Hollywood has discovered that mature viewers buy movie tickets, too, a trend made apparent when The Best Exotic Marigold Hotel brought in a respectable $46 million at the U.S. box office in 2012. Several years later, Book Club, starring Keaton, Jane Fonda, Candice Bergen and Mary Steenbergen, took in more than $68 million. Those aren’t Avengers numbers by any stretch, but they indicate a market too valuable to neglect.

Director Zara Hayes, making her first feature film after working in the documentary field, keeps things basic and doesn’t ever dazzle, and sometimes the story sags when you want it to soar. You really yearn for these gyrating grannies to bust out, cut loose and fly. They do, mostly, but I kept wishing there was a bit more rah to go with the sis-boom-bah.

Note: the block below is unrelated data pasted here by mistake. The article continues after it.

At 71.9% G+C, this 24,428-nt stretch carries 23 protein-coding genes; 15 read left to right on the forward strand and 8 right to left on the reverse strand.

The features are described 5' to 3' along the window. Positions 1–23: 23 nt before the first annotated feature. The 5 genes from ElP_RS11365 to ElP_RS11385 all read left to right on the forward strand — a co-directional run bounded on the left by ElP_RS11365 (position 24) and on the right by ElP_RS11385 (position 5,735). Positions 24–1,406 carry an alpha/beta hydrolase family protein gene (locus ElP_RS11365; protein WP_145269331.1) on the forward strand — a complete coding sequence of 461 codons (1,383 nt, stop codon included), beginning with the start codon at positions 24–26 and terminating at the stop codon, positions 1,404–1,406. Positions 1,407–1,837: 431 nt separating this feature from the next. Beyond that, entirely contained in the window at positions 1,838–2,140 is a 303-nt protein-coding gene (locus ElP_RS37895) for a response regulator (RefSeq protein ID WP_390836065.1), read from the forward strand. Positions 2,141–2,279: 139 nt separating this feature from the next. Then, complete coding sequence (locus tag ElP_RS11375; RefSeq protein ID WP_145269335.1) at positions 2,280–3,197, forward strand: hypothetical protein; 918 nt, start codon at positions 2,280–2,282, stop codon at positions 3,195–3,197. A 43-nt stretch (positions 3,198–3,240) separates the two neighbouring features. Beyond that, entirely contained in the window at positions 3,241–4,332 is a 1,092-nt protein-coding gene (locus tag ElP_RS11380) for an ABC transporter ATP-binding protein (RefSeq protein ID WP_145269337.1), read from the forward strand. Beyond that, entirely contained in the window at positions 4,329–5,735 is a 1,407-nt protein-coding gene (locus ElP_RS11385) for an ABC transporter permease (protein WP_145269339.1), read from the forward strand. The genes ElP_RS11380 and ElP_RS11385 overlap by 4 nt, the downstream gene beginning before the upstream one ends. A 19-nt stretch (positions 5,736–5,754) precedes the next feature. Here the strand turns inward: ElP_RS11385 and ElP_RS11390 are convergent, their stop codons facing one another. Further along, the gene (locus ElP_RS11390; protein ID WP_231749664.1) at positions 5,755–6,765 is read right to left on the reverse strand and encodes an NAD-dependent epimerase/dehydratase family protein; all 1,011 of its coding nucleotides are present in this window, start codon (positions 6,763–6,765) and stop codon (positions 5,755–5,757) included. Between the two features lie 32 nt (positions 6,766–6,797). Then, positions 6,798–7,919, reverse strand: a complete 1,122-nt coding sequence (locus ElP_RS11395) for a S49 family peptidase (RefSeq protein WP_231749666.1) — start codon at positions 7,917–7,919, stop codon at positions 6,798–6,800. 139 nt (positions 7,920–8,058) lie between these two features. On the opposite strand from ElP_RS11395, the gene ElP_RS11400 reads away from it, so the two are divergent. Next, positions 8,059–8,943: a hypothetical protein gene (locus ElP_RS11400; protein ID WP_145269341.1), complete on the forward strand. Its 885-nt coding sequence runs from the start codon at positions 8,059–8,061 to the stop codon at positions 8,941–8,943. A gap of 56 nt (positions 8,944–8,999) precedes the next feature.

But the movie’s heart is in the right place. It’s funny, sweet—sometimes bittersweet—and it has an uplifting message about teamwork, friendship and not letting age be a barrier, of any kind.

The Sunshine Springs squad performs their rousing finale on a stage with big, illuminated letters that spell out “Dance” and “Cheer.” Their bit—to a hip-hop version of “The Clapping Song”—makes everyone do just that, in the audience and beyond, in the viral, internet world.

And it will probably make you want to do that, too. Shake your poms and hoist your popcorn. These age-defying cheerleaders are a cause for celebration—because they’re not devils, vampires or giants, just ordinary women enjoying life and doing their thing.

Everyone can cheer for that, right?

Hail, Keaton!

In theaters May 10, 2019

Odd Couple

Seth Rogen & Charlize Theron make strange bedfellows in political rom-com

Long Shot 2 (72)

Long Shot
Starring Seth Rogen & Charlize Theron
Directed by Jonathan Levine
R